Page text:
Immerse Your Readers with Sensory Details

by Jodie Renner, editor, author, speaker

How often do you hear — or feel — about a rejected novel, “I just couldn’t get into it”? A story might have a great premise and plot, but if we “just can’t get into it,” we’ll put it down and look for another one.

What are some aspects of a novel that make you yawn, go “meh,” or start thinking about what else you could be doing? I would bet that most times it’s because the author hasn’t succeeded in engaging you emotionally, in effectively sucking you into their story world, making you feel like you’re right there with the characters.

I read for entertainment and escapism, so I want to lose myself in a novel, not be a detached observer of the characters and events. Don’t you?

In my editing of fiction, I sometimes see too much general, factual exposition (“info dumps”); or neutral, mostly visual description; or a page or more of straight dialogue (“talking heads”), with little or no indication of where the characters are, what they’re doing, what they’re seeing, hearing, smelling, touching, or tasting, or how they’re feeling/reacting to others and their environment.

“Good writing is supposed to evoke sensation in the reader – not the fact that it is raining, but the feeling of being rained upon.” ~ E. L. Doctorow

 

In order for your story and characters to come to life on the page, your readers need to be able see what the main character is seeing, hear what he’s hearing, and smell, taste and feel along with him.

And to empathize with and bond with the character, readers also need to see/feel her reactions and thoughts.

“If you write abstractions or judgements, you are writing an essay, whereas if you let us use our senses and form our own interpretations, we will be involved as participants in a real way.”  ~ Janet Burroway, Writing Fiction

 

So if you’ve written a half-page or more of nonstop dialogue, neutral information-sharing, or description that’s mainly visual, it’s time for some revisions.

To bring your scene and characters to life and engage the readers, evoke all or most of the five senses in almost every scene.

~ SIGHTS. Readers need to see what your viewpoint character sees: pertinent visual impressions of the scene and people around him. And best to include only relevant information, the things that character would actually notice in that scene. We don’t need a detailed description of everything in a room, for example — they’re usually too busy acting and reacting to study the room thoroughly.

Zoom in on some telling details, like smudges on a mirror, sweat on a brow, condensation on a glass, steam from a coffee cup, fists clenched, hands shaking, shoulders hunched, etc.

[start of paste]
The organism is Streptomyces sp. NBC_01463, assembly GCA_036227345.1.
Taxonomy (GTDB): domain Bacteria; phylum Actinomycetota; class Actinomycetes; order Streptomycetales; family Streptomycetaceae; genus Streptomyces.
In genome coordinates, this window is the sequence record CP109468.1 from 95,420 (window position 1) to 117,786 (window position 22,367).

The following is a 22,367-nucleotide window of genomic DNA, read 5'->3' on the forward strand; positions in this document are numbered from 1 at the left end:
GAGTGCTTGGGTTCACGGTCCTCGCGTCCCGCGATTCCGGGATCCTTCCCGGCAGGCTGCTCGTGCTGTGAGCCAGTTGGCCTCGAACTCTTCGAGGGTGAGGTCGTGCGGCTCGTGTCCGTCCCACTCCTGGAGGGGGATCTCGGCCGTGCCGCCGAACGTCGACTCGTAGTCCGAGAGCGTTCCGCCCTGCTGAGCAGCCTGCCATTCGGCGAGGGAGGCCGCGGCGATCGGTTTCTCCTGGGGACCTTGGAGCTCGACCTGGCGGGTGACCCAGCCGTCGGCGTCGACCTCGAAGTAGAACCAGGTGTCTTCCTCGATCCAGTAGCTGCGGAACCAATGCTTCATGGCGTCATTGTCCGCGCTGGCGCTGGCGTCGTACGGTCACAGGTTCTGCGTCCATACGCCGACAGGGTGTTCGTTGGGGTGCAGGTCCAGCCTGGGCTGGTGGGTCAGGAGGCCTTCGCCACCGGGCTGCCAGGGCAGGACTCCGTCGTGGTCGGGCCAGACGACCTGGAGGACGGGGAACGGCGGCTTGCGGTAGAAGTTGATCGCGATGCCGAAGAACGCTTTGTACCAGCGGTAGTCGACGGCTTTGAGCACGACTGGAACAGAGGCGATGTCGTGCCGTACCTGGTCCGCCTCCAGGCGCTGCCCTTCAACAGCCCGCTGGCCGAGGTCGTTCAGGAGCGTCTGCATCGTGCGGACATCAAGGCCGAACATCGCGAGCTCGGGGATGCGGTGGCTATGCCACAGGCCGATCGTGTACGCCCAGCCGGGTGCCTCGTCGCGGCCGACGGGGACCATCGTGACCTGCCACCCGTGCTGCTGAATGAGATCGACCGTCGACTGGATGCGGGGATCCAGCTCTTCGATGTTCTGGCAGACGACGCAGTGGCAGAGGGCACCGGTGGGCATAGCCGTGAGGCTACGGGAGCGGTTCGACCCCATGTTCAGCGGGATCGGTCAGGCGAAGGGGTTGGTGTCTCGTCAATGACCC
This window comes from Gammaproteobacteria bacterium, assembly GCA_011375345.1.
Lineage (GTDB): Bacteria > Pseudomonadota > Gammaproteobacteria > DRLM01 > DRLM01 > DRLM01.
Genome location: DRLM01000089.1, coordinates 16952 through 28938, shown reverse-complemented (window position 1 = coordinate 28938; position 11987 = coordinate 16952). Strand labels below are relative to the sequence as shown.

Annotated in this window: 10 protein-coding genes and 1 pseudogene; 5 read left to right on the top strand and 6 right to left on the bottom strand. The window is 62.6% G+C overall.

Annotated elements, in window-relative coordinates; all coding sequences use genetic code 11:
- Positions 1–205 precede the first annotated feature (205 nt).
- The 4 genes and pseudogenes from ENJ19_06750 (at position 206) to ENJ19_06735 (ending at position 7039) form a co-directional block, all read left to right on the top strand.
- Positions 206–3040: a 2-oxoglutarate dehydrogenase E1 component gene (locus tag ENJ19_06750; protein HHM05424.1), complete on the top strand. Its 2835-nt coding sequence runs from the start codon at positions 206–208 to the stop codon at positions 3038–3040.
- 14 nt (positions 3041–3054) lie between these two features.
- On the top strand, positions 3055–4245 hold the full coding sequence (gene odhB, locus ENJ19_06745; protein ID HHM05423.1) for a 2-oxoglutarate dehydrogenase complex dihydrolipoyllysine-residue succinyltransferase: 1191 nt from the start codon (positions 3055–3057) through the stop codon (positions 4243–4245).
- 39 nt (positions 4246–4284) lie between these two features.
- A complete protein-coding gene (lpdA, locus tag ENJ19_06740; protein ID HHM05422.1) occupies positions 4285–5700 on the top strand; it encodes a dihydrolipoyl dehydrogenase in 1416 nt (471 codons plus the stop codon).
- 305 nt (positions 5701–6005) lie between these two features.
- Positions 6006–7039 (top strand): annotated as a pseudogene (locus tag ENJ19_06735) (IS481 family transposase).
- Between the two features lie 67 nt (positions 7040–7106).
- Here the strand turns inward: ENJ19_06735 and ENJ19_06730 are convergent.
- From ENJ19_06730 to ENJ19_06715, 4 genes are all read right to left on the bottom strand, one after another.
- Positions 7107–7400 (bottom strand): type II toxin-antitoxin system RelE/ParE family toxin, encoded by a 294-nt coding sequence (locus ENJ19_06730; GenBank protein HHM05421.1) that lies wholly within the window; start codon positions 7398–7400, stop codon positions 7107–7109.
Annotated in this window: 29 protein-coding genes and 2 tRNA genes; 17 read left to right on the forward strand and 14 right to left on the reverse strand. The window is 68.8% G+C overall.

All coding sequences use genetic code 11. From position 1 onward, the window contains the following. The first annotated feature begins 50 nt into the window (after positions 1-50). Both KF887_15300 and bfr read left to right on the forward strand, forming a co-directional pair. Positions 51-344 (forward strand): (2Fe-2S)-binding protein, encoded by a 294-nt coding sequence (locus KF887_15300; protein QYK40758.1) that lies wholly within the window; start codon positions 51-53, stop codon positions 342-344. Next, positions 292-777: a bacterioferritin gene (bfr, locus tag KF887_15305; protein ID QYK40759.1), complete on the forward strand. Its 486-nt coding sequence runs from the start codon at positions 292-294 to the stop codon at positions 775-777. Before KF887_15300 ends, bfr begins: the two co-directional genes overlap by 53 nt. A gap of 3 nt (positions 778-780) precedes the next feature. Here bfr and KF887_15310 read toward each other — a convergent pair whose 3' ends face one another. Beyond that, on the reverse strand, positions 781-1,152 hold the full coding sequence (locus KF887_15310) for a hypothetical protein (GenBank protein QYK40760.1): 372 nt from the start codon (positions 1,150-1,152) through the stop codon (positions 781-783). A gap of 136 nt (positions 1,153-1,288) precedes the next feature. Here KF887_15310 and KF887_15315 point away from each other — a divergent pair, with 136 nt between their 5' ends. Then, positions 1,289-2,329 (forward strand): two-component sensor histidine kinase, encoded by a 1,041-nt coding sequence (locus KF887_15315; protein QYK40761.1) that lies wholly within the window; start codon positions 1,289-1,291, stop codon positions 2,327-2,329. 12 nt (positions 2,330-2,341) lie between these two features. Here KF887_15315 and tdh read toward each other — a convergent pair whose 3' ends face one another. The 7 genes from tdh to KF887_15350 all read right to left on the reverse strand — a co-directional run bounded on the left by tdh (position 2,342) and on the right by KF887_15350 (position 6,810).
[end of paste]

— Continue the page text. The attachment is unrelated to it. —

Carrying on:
A small sampling of visual descriptors: glaring, faded, dim, bright, dingy, flashing, dazzling, blurred, sparkling, brilliant, flashy, radiant, shadowy, smudged, streaked, glistening, shiny, gaudy, gleaming, glittering, gloomy, glowing, hazy, misty, shimmering, streaked, twinkling, tarnished

Example of effective visual description:

“…people on the bridges peeping over the parapets into a nether sky of fog, with fog all round them, as if they were up in a balloon, and hanging in the misty clouds.”
Bleak House, by Charles Dickens

~ SOUNDS. We need to hear anything your POV character can hear, including tone of voice.

Some sound verbs: swish, rattle, crash, whack, crackle, gulp, slam, hoot, clatter, crunch, fizz, grind, gurgle, blare, chime, slap, chirp, chortle, thud, chuckle, clash, croak, rumble, croon, drone,  groan, howl, jangle, knock, ping, jingle, plop, roar, rustle, sizzle, slurp, thunk, tinkle, twang, whine, whistle

Example of sounds:

“…the storm came rattling over the Heights in full fury. … a huge bough fell across the roof, and knocked down a portion of the east chimney-stack, sending a clatter of stones and soot into the kitchen-fire.”
Wuthering Heights, by Emily Bronte

~ SCENTS – anything that might be pertinent or bring the scene to life —fresh coffee, an apple pie baking, bacon frying, a suspicious chemical smell, fresh-cut grass, the stench of a dead body decomposing, etc.

Some possible descriptors for scent: musty, damp, stuffy, sweet, sickly, rank, spicy, acidic, perfumed, fetid, musky, suffocating, putrid, tantalizing, mouth-watering, noxious, sharp, foul, rancid, stinky, funky, pungent, piney

Example of smells:

“…they were crammed in a tiny apartment that smelled of burning rubber and foot odor.”
~  Holes by Louis Sachar

~ TOUCH . We should feel any relevant tactile sensations of the viewpoint character.

Some tactile sensations to consider: sticky, fuzzy, slimy, clammy, hairy, silky, smooth, rough, soft, hard, rigid, fluffy, starchy, crisp, corrugated, rippled, abrasive, cracked, tough, bristly, burning, cold, cottony, damp, dry, feathery, furry, gnarled, hot, knobbed, knotted, leathery, limp, lumpy, oily, puffy, ribbed, rubbery, sandy, sharp, smooth, velvety, wet

Example of touch:

“On every rail and gate, wet lay clammy.”
Great Expectations, by Charles Dickens

~ TASTE.  Let us vicariously taste some of the things the character is eating or drinking.
Some descriptors for tastes: sour, bitter, oily, salty, acidic, spicy, fiery, sweet, rich, buttery, sugary, revolting, biting, fruity, full-bodied, gamy, gross, juicy, sharp, succulent, syrupy, tangy, tart, zesty, zingy

Example of taste: